The Meaning Behind The Song: Annie May by New Riders of the Purple Sage
I first heard the song “Annie May” by New Riders of the Purple Sage on a breezy afternoon, while I was sitting on the porch of a friend’s house. As the song began playing, I found myself captivated by its haunting melody and poignant lyrics. Since then, “Annie May” has become a staple in my music collection, and it holds a special place in my heart. In this article, I aim to delve into the meaning behind this song and explore the emotions it evokes.
The Story of Annie May
“Annie May, she lives down by the station
You might say that she’s a friend of mine
No, I don’t mean for drinks and conversation
When you’re lonely, that’s a waste of time”
These opening lines introduce us to Annie May, a character who lives on the fringes of society. She is not just another acquaintance for the songwriter; she serves as a supportive figure when loneliness strikes. Annie May becomes a refuge, someone to lean on in times of need.
“Now Annie May was born in Alabama
She nearly made it through the seventh grade
She had a baby and left it with her grandma
Hitched a ride up Indiana way”
Through these lyrics, we learn of Annie May’s backstory. Born in Alabama, she faced hardships from an early age. Despite leaving school at a young age, she took charge of her own destiny by leaving her baby with her grandmother and hitchhiking her way to Indiana. Annie May demonstrates resilience and determination in the face of adversity.
“Some folks call her crackers
Some folks call her trash
Others swear she’s a working girl
With a stocking full of cash”
These lines shed light on the judgment and stereotypes society places on Annie May. People label her with derogatory terms, but the songwriter insists on focusing on her true essence rather than societal perceptions. Whether she is deemed unconventional or simply unworthy, the song’s protagonist refuses to let these opinions sway his view of Annie May.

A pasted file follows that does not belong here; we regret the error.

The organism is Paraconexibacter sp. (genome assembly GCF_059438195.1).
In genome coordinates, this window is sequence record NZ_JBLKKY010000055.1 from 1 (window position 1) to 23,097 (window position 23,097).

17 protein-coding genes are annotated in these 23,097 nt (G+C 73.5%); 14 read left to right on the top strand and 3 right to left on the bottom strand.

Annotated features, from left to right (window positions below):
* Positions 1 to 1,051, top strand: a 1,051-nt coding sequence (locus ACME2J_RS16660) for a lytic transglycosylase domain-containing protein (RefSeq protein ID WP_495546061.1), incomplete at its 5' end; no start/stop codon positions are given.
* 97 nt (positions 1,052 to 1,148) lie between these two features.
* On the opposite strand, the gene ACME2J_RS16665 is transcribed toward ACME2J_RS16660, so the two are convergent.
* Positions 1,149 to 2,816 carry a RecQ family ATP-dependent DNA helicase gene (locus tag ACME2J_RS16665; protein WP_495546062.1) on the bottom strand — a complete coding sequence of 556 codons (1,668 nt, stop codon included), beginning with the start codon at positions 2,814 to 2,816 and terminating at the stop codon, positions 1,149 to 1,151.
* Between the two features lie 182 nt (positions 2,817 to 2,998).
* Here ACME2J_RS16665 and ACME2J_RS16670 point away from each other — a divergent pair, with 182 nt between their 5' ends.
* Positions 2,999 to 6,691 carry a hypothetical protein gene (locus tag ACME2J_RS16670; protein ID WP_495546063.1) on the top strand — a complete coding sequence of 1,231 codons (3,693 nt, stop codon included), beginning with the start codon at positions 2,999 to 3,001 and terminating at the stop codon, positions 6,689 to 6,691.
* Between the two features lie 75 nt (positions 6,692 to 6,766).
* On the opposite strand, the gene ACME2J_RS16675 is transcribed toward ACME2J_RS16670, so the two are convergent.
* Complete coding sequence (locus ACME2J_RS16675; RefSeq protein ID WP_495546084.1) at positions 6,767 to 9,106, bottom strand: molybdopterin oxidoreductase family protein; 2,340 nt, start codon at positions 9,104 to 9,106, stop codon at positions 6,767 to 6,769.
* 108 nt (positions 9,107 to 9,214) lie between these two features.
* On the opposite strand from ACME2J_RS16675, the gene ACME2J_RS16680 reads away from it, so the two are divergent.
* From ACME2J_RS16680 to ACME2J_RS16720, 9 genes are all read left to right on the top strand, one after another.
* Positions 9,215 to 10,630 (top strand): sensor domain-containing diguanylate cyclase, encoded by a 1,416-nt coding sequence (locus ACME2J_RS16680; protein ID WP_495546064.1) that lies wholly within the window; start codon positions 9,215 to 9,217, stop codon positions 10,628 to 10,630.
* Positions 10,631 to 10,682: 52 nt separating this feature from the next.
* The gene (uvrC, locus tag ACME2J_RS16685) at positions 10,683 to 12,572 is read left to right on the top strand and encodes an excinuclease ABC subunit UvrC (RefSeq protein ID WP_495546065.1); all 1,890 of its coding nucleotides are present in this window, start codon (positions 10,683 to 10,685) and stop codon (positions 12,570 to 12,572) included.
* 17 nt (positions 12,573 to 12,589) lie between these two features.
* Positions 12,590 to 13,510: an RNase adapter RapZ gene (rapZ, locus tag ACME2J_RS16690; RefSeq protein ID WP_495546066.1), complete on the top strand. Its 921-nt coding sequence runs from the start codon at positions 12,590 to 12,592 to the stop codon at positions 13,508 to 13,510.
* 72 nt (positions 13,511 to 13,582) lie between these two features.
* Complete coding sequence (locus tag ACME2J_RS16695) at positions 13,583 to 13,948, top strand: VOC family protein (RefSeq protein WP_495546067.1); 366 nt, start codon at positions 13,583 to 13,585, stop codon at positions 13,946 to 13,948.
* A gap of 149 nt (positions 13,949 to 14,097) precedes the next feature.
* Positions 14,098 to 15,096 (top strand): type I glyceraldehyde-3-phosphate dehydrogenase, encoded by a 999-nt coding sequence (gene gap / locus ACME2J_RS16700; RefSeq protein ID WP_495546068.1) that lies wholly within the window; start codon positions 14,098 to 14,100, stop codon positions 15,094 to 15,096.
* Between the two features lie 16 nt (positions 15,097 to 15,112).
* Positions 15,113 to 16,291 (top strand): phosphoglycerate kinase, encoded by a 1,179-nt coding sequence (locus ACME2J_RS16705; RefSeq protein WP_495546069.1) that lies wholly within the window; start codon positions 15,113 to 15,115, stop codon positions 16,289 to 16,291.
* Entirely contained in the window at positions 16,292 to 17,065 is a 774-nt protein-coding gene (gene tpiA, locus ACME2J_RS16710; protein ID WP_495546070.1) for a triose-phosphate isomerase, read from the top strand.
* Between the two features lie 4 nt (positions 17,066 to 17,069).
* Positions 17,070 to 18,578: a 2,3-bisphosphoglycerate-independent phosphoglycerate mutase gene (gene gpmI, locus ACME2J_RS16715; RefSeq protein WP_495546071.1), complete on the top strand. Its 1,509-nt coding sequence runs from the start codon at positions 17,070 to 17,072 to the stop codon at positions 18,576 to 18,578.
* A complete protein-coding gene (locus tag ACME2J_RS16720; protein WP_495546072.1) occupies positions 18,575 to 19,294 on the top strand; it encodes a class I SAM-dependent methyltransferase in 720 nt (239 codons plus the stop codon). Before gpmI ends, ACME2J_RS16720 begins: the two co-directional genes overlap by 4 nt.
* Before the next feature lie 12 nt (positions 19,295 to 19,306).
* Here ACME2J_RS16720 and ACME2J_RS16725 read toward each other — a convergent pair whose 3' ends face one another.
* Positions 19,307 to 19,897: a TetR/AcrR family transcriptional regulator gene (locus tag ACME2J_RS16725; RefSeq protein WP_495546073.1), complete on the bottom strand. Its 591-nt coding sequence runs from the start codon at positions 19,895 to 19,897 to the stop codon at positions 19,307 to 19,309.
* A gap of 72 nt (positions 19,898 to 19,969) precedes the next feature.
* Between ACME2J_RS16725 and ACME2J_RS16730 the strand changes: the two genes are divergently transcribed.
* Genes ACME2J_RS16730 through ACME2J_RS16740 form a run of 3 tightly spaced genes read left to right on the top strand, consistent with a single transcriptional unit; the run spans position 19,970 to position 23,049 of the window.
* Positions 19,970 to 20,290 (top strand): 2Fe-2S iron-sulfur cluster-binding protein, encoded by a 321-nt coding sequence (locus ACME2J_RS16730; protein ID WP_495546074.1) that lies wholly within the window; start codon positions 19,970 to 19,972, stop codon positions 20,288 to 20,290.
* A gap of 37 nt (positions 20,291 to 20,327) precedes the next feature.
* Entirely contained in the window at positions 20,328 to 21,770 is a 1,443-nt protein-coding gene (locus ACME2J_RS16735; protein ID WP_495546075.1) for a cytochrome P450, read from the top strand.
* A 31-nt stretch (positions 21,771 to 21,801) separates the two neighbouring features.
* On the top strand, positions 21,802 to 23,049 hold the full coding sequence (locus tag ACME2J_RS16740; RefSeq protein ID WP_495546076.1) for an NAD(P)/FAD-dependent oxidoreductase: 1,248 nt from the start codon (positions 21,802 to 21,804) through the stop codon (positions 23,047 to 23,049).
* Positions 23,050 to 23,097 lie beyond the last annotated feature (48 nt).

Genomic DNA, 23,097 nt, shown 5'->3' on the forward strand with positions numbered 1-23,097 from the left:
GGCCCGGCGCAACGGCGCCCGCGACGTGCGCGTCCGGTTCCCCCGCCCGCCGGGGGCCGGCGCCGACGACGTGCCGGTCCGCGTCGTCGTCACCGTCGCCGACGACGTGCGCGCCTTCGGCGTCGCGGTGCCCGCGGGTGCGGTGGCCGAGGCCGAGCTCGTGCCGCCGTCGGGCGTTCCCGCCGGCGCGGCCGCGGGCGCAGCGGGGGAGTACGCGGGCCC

Annie May’s Impact
“You don’t find her cooking and cleaning
And washing cars in the street
Whenever I get lonely
She knows what I need”
These lines highlight the unique connection between the songwriter and Annie May. Their relationship transcends traditional expectations of domesticity and companionship. Annie May offers solace and understanding in times of loneliness, fulfilling a role that others may not comprehend or appreciate.
Annie May: A Surprising Attachment
“Now Annie May, don’t ask me if I love her
But in a way, well, I suppose I do
She’s not the kind you’d bring home to meet your mother
But in time she kind of grows on you”
These lyrics encapsulate a complex blend of emotions. The songwriter acknowledges that his feelings towards Annie May may not fit the conventional definition of love. However, he admits that over time, a deep attachment has grown between them. Despite societal expectations and potential judgment, he finds himself unable to shake off the bond they share.
The Ever-Dependable Annie May
“Annie May, Annie May
Anything you want to ask for, that’s OK
And if nothing else comes your way
You can always depend on Annie May”
The chorus of the song reinforces Annie May’s role as a steadfast companion. She is someone who can be relied upon, regardless of the circumstances. The songwriter recognizes her unwavering support and understands that she will always be there when he needs her most.
“Annie May” by New Riders of the Purple Sage goes beyond surface-level judgment and explores the complexities of human connection. Through insightful storytelling and evocative lyrics, the song invites listeners to see beyond societal norms and appreciate the unique relationships that often exist outside the confines of tradition. Annie May becomes a symbol of unwavering support, challenging us to question our perceptions and embrace the unexpected connections that define our lives.